Intro: the laser light show
Many of us find our day is a series of one important ‘thought flash’ after another. Remembering to dos, meeting daily deadlines, giving eye contact instead of attention to loved ones, and even foregoing personal maintenance in favor of so many important issues tugging at our attention.
It’s a laser light show of bulletins, memos, news, and reports. The competing demands cloud the reasons we originally embarked on the roller coaster ride. We either forget or we remind ourselves with a mental post-it note that distills important needs into a couple of words.
I don’t think this is just my experience. I see it in almost every face.
How Can We Stop?
We should stop and we can! But how?
First, we must acknowledge that our minds are always flashing messages onto our mental screen.
This is the Instagram Stories type of programing our mind is continuously indulged in. It is a never-ending reel of messages that loops constantly. It compares, judges, frightens, promises, fantasizes, plans, and so much more.
There is constant chatter. Internally this ceaseless stream frightens and amuses us but also allows us to avoid deeper experiences. We cannot access these deeper terrains if we stay distracted by thought fragments.
The good news is that we don’t have to move to another job, change our contacts, or invent a different daily routine, although that may happen organically.
All we have to do is commit to a very brief period of time daily to connect to the basic nature within us. Once we begin to learn how to label and drop mind chatter without judgment, we can experience new peace, warmth, and clarity, and it can happen very quickly.
Meditation teaches us a valuable skill.
There are many styles of meditation, and they include rumination, guided visualization, reflection, and directed thought. Prayer can be meditation.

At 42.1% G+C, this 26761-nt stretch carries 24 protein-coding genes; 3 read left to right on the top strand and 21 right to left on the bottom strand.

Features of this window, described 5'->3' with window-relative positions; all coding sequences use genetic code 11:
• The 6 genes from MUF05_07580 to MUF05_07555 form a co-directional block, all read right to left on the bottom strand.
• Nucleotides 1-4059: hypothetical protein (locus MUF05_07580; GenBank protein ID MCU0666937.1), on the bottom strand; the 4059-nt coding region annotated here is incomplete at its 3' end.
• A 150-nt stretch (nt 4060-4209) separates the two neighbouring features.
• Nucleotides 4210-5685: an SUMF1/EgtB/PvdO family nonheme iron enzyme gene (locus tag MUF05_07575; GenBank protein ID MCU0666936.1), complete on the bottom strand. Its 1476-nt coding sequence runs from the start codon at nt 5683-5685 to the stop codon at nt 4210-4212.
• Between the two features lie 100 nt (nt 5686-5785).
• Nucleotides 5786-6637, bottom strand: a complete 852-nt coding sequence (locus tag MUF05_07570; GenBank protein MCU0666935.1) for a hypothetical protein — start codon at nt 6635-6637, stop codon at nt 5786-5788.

In this post and the companion PDF, we will examine meditation from South Asia region of Tibet, Thailand, and India. This meditation is frequently referred to as “insight meditation” or vipassana.
Sit in a comfortable position. You may sit in a chair, on the floor on a cushion with your legs crossed, or perch on the edge of a bed. If there are others around you, explain that you are going to sit quietly and do not want to be interrupted for a brief period of time.
Sit in a comfortable position. You may sit in a chair, on the floor on a cushion with your legs crossed, or perch on the edge of a bed.
If there are others around you, explain that you are going to sit quietly and do not want to be interrupted for a brief period of time.
Set a timer Start out with 3-5 minutes initially. As you become accustomed to sitting, extend the time. Aim for 20 minutes. That is enough time to reap fantastic benefits over the days, weeks, months, and years.
Close your eyes to cut out visual distraction and begin to take note of your breathing – in and out -- at your nostrils. Your mind will instantly try to describe what you are doing. Thoughts will try to control your breath or introduce any subject other than this point of attention. Watch as the mind tries to wiggle out of focusing on the breath.
The mind will distract you with thoughts, some serious and some silly, but every time you become aware of a thought or emotion, label it as a “thought” or “emotion” and return to the nose and breath.
Thoughts that pop up inside our heads can be anything but quiet. They can be loud and argumentative, sometimes yelling or otherwise clamoring for attention. You’ll notice cries of self-pity or whimpering to disrupt your quietude and focus. These little thought-tyrants will demand you stop sitting and go do something now, like work on world peace.
The mind can be insistent, creative, and childlike. Whether these pleas for attention have an agenda or not, we have to understand that they are merely mental constructs hopping around to distract you.
This is when you realize that whether or not you have a diagnosis of ADHD (attention deficit hyperactive disorder), your mind can bring you into the impulsive world of attention seeking thoughts and fragments of ideas. They need to be acknowledged by simply labeling them as a thought, then dropped without analysis.
Your lesson and your practice: learning to recognize the habitually busy mind-circus as just a thought that can be dropped without reaction. Don’t worry, anything important will come back when you are able to deal with it because your mind will be cleared of a lot of distracting chatter.
May All Beings Experience Peace
You need one more simple instruction.
Using the Buddhist meditation technique called metta meditation or loving kindness meditation, you extend heartfelt peace to yourself, first, then to others as a conscious application of kindness. This expands your intention to not be ruled by fleeting thoughts and emotions that are unkind.
Gentle calm can be felt when you become practiced.
Want to know more?
Click the button to receive the pdf Guide to Meditation to turn chaos into calm. It includes links for teachers and retreats, and virtual meditation groups you can join.